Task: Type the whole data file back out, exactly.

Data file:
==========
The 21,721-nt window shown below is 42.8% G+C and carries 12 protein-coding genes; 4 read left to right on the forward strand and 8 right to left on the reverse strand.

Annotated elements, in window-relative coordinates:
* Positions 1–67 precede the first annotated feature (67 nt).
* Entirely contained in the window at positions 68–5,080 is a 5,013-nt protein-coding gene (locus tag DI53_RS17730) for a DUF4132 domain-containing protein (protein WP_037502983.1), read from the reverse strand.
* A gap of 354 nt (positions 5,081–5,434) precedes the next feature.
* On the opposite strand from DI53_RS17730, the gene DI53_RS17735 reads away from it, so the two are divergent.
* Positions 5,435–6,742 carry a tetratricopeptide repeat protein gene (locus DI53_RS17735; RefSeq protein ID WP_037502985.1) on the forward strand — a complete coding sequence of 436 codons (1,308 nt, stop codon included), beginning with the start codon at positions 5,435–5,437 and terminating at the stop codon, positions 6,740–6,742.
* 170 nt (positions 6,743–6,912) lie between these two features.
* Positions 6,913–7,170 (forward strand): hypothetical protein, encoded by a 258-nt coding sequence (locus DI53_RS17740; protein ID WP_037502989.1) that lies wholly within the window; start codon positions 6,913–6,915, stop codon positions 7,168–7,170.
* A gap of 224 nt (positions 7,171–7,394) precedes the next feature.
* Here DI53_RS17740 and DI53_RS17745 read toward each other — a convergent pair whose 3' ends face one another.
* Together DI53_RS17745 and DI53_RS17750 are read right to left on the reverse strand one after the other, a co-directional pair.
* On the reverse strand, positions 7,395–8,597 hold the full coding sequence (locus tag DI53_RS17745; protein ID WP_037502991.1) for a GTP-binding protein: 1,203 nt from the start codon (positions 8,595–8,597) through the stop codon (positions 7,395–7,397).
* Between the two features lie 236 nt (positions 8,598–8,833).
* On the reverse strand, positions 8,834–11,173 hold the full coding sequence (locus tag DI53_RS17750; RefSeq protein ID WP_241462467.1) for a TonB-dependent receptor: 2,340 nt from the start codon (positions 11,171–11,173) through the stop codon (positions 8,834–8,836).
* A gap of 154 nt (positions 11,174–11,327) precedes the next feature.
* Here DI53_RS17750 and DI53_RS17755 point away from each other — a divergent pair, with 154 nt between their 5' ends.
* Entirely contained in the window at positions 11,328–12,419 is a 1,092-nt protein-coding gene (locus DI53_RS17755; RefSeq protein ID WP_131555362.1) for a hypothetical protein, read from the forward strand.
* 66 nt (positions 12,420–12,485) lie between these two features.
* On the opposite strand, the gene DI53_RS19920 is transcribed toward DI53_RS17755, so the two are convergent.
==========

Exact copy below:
The 21,721-nt window shown below is 42.8% G+C and carries 12 protein-coding genes; 4 read left to right on the forward strand and 8 right to left on the reverse strand.

Annotated elements, in window-relative coordinates:
* Positions 1–67 precede the first annotated feature (67 nt).
* Entirely contained in the window at positions 68–5,080 is a 5,013-nt protein-coding gene (locus tag DI53_RS17730) for a DUF4132 domain-containing protein (protein WP_037502983.1), read from the reverse strand.
* A gap of 354 nt (positions 5,081–5,434) precedes the next feature.
* On the opposite strand from DI53_RS17730, the gene DI53_RS17735 reads away from it, so the two are divergent.
* Positions 5,435–6,742 carry a tetratricopeptide repeat protein gene (locus DI53_RS17735; RefSeq protein ID WP_037502985.1) on the forward strand — a complete coding sequence of 436 codons (1,308 nt, stop codon included), beginning with the start codon at positions 5,435–5,437 and terminating at the stop codon, positions 6,740–6,742.
* 170 nt (positions 6,743–6,912) lie between these two features.
* Positions 6,913–7,170 (forward strand): hypothetical protein, encoded by a 258-nt coding sequence (locus DI53_RS17740; protein ID WP_037502989.1) that lies wholly within the window; start codon positions 6,913–6,915, stop codon positions 7,168–7,170.
* A gap of 224 nt (positions 7,171–7,394) precedes the next feature.
* Here DI53_RS17740 and DI53_RS17745 read toward each other — a convergent pair whose 3' ends face one another.
* Together DI53_RS17745 and DI53_RS17750 are read right to left on the reverse strand one after the other, a co-directional pair.
* On the reverse strand, positions 7,395–8,597 hold the full coding sequence (locus tag DI53_RS17745; protein ID WP_037502991.1) for a GTP-binding protein: 1,203 nt from the start codon (positions 8,595–8,597) through the stop codon (positions 7,395–7,397).
* Between the two features lie 236 nt (positions 8,598–8,833).
* On the reverse strand, positions 8,834–11,173 hold the full coding sequence (locus tag DI53_RS17750; RefSeq protein ID WP_241462467.1) for a TonB-dependent receptor: 2,340 nt from the start codon (positions 11,171–11,173) through the stop codon (positions 8,834–8,836).
* A gap of 154 nt (positions 11,174–11,327) precedes the next feature.
* Here DI53_RS17750 and DI53_RS17755 point away from each other — a divergent pair, with 154 nt between their 5' ends.
* Entirely contained in the window at positions 11,328–12,419 is a 1,092-nt protein-coding gene (locus DI53_RS17755; RefSeq protein ID WP_131555362.1) for a hypothetical protein, read from the forward strand.
* 66 nt (positions 12,420–12,485) lie between these two features.
* On the opposite strand, the gene DI53_RS19920 is transcribed toward DI53_RS17755, so the two are convergent.